Reboot your machine to make the changes take effect: $ reboot

From now on all operations that require root should be run with the sudo prefix, and you will not be required to enter a password each time.

Set up the network

Log in to your new VM using the username and password you chose during installation. We’re going to add a network connection to your VM that will allow you to easily SSH into the server.

$ sudo nano /etc/network/interfaces

Add the following to the end of the file:

auto eth1
iface eth1 inet static

and hit CTRL + X, then Y and ENTER to save changes.

Now shutdown the VM

$ sudo shutdown -h now

At the main VirtualBox screen, hit the settings button. then select Network from the list on the left, choose Adapter 2 from the tabs, check “Enable Network Adapter” and choose “Host-only Adapter” from the dropdown, then hit OK

What we’ve done in this section is set up your VM to use a static IP address. This is a good idea because it allows us to always access our VM using a single IP address/hostname without having to look it up each time we boot.

By default VirtualBox utilizes the address in your network, and it assigns IP addresses in the range to all your VMs.

By editing /etc/network/interfaces we told the OS that it should expect a network resource to be available at that address.

Setup your hosts file

You’ve got your server configured just right, now let’s add the hostname to your hosts file!

Simply add the following entry into your hosts file. This should be done in your host machine – be it Windows or Mac OS X or Linux, not the VM itself.    debian-vm

Keep in mind that for every domain you want to setup on your VM, you’ll need to add it to your hosts file.

Log in via SSH!

Now that you have setup the network adapter in VirtualBox, and added the correct settings to the VM interfaces file, you’re ready to actually SSH into your server and begin installing everything!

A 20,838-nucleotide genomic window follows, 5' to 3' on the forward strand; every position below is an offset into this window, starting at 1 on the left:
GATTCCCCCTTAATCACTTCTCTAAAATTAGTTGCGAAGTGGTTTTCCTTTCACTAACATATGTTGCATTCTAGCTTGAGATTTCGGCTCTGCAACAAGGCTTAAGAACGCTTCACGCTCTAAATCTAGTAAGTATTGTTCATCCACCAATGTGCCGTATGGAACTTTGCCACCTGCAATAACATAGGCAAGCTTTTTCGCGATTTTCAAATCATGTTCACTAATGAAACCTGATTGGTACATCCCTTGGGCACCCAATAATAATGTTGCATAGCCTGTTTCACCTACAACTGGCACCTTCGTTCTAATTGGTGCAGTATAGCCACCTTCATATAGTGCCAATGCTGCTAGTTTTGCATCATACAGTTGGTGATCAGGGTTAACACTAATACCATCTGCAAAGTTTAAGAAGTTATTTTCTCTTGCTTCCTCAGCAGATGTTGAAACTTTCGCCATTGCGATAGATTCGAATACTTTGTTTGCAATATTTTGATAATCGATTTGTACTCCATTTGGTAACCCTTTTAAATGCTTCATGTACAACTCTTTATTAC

You may be wondering why do you need to SSH and not simply use the VM window to do all the work? The only reason for me is that the server does not support copy/paste! There’s a lot of typing ahead and having the ability to simply copy/paste into your terminal is going to speed everything up quite a bit!

For SSH on Windows, I use KiTTy. It’s an SSH client that adds some nifty features to PuTTY. There’s also Poderosa. For Mac/Linux just use the terminal!

Since you’ve already added the correct lines to your hosts file, you can set the address to connect to as debian-vm (or whatever you chose during setup).

Make sure to actually start the VM from VirtualBox before attempting to login. Just start it, there’s no need to login from the VirtualBox server window.

Installing the basics

First thing’s first, we’re going to install the basic necessities, like make, curl, wget, as well as the Apache server, Mercurial, Git and Subversion:

$ sudo apt-get install gcc make wget cron curl libxml2 libxml2-dev libzip-dev \
    libbz2-dev curl libcurl4-openssl-dev libcurl3 libcurl3-gnutls libjpeg62 \
    libjpeg62-dev libpng12-0 libpng12-dev libmcrypt-dev libmcrypt4 libxslt1-dev \
    libxml2-dev apache2 apache2-mpm-prefork apache2-prefork-dev apache2-utils \
    apache2.2-common git mercurial subversion libcupsys2 samba samba-common

Edit the new Apache2 config file, $ sudo nano /etc/apache2/httpd.conf and add

ServerName localhost

You’ll now have the Apache server up and running! Just point your browser to http://debian-vm and behold the magic!

Let’s enable Apache’s ModRewrite module now:

$ sudo a2enmod rewrite

This module allows us to use htaccess for pretty URLs.

Installing MySQL

We’ll be installing MySQL 5.1 from repo, as this is easiest and works fairly well.

$ sudo apt-get install mysql-client-5.1 mysql-server-5.1

On the screens asking for a MySQL password, leave it blank and hit enter. Since this is only for a local server there’s no point in setting up a password.

!! Do NOT use a blank password in production environments! That’s just stupid.

Setting up MySQL

We need to update the IP address that MySQL will listen to for connections by editing $ sudo nano /etc/mysql/my.cnf

Do a search for bind-address (CTRL + W) and change the setting to:

;bind-address           =
bind-address            =

Now let’s grant the root MySQL user all permissions:

$ mysql -u root
GRANT ALL ON *.* TO 'root'@'%';

and restart the service:

$ sudo service mysql restart

Compiling PHP 5.4.9 from Source

Next we’ll compile PHP from source.

The initial steps leading up to the compiling are fairly easy, we’re going to install all build dependencies that PHP5 requires and also download the actual source from

$ sudo apt-get build-dep php5
$ wget
$ mv mirror php-5.4.9.tar.gz
$ tar -xzf php-5.4.9.tar.gz
$ cd php-5.4.4

Now we’ll actually compile PHP. The options shown are fairly standard and should get you up and running with most applications. This process will take a few minutes.

$ ./configure --with-apxs2=/usr/bin/apxs2 --with-config-file-path=/etc/php5 \
    --with-mysql=mysqlnd --enable-inline-optimization --disable-debug \
    --enable-bcmath --enable-calendar --enable-ctype --enable-ftp --with-gd \
    --disable-sigchild --with-jpeg-dir=/usr --with-png-dir=/usr --with-zlib=yes \
    --with-zlib-dir=/usr --with-openssl --with-xsl=/usr --with-mcrypt=/usr \